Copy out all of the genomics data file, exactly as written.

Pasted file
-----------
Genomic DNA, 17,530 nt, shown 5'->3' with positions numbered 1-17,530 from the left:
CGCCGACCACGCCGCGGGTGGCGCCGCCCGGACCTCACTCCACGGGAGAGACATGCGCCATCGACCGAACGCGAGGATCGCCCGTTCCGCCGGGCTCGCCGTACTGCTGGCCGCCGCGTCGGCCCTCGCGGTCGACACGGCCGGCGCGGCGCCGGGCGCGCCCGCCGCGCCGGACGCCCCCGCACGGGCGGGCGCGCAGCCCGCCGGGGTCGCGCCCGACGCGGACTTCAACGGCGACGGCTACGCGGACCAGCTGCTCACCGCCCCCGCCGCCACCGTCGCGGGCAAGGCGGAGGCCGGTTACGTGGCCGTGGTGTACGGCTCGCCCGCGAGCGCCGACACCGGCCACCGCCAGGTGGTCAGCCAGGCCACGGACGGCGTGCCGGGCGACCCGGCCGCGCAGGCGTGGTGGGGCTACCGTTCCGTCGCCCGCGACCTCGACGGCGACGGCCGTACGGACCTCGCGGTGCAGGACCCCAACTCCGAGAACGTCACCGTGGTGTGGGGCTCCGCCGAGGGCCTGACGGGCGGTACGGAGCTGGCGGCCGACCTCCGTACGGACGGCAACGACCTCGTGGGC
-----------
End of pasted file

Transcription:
Genomic DNA, 17,530 nt, shown 5'->3' with positions numbered 1-17,530 from the left:
CGCCGACCACGCCGCGGGTGGCGCCGCCCGGACCTCACTCCACGGGAGAGACATGCGCCATCGACCGAACGCGAGGATCGCCCGTTCCGCCGGGCTCGCCGTACTGCTGGCCGCCGCGTCGGCCCTCGCGGTCGACACGGCCGGCGCGGCGCCGGGCGCGCCCGCCGCGCCGGACGCCCCCGCACGGGCGGGCGCGCAGCCCGCCGGGGTCGCGCCCGACGCGGACTTCAACGGCGACGGCTACGCGGACCAGCTGCTCACCGCCCCCGCCGCCACCGTCGCGGGCAAGGCGGAGGCCGGTTACGTGGCCGTGGTGTACGGCTCGCCCGCGAGCGCCGACACCGGCCACCGCCAGGTGGTCAGCCAGGCCACGGACGGCGTGCCGGGCGACCCGGCCGCGCAGGCGTGGTGGGGCTACCGTTCCGTCGCCCGCGACCTCGACGGCGACGGCCGTACGGACCTCGCGGTGCAGGACCCCAACTCCGAGAACGTCACCGTGGTGTGGGGCTCCGCCGAGGGCCTGACGGGCGGTACGGAGCTGGCGGCCGACCTCCGTACGGACGGCAACGACCTCGTGGGC